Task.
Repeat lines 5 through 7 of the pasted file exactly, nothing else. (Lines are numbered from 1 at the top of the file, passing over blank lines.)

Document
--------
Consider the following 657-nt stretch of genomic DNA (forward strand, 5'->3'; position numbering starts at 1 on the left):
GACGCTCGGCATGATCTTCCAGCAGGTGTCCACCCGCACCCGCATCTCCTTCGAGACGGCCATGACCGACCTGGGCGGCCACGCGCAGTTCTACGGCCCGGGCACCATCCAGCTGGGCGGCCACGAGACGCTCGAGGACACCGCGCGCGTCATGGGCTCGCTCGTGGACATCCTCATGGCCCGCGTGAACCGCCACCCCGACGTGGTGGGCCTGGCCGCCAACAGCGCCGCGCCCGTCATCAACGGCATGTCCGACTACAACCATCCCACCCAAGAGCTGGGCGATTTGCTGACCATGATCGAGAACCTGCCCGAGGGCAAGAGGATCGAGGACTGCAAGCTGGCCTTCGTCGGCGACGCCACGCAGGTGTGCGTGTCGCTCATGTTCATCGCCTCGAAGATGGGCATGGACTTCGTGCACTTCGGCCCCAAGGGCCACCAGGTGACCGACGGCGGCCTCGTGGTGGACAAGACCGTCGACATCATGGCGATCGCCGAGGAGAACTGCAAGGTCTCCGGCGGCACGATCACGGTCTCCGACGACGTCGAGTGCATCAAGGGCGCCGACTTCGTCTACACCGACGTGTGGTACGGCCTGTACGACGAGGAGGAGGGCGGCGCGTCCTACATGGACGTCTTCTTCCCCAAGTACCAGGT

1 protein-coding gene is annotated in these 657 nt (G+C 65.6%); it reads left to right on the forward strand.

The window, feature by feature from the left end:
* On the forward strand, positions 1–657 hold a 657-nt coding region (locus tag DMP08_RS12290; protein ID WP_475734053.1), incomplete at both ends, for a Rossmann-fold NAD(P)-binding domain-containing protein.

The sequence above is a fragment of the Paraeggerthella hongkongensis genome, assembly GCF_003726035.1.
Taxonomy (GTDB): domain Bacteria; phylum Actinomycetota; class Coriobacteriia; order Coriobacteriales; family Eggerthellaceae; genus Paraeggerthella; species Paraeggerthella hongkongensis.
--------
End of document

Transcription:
* On the forward strand, positions 1–657 hold a 657-nt coding region (locus tag DMP08_RS12290; protein ID WP_475734053.1), incomplete at both ends, for a Rossmann-fold NAD(P)-binding domain-containing protein.

The sequence above is a fragment of the Paraeggerthella hongkongensis genome, assembly GCF_003726035.1.
Taxonomy (GTDB): domain Bacteria; phylum Actinomycetota; class Coriobacteriia; order Coriobacteriales; family Eggerthellaceae; genus Paraeggerthella; species Paraeggerthella hongkongensis.